Yet another Tuesday – yet another animal-related word!
Last week, we talked about dog, so it really only makes sense to talk about its ancient enemy (though not always) the cat this week!
Cat comes from Old English cat, from Proto-Germanic *kattuz, from Late Latin cattus. So far so good.
Then, it gets tricky.
The word for this domesticated animal is now nearly universal in the European languages, first appearing in Europe as the Latin word catta. Later, we also find the Byzantine Greek word katta (from around 350) and by c. 700, it was in general use on the continent.
So, what’s the problem, you ask?
Well, though almost all European languages have it and we know that it came to these languages through Latin and/or Greek… then we hit a wall.
We don’t know where it came from originally! We do know that Latin and Greek have it by the 1st century and that most modern languages which have it have had it for as long back as their records go.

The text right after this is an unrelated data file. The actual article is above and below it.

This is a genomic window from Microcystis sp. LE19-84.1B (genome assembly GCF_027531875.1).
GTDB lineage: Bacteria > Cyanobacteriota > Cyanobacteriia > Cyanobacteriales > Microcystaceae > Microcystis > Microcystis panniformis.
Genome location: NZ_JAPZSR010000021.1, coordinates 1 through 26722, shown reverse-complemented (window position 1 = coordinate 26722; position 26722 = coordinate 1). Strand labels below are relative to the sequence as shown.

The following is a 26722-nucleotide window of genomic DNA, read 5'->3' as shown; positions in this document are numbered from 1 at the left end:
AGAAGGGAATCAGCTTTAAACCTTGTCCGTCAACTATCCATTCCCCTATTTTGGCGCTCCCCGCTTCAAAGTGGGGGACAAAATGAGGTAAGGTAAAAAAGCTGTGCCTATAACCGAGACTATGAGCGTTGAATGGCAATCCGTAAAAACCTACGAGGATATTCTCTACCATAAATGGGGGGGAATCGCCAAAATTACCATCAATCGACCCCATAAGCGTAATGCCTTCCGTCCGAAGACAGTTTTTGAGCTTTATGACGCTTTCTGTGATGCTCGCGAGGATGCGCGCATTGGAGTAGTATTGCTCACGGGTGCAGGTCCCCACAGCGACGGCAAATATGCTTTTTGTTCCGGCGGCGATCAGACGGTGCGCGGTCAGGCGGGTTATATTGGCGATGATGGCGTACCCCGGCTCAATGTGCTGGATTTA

The likely source is often pointed out as Egypt. It makes sense: the cat was first domesticated in Egypt (as early as 2000 B.C.), so guessing that the name comes from there is not unreasonable. Yet, early mentions of the word also indicate that it might be Slavonic or even Germanic in origin.
So, like with dog, we simply don’t really know! But here, have a picture of a cat as a treat!
(I know you got my supercute dog last week, but, sorry, I don’t have any cats. Hope the picture will do anyway!)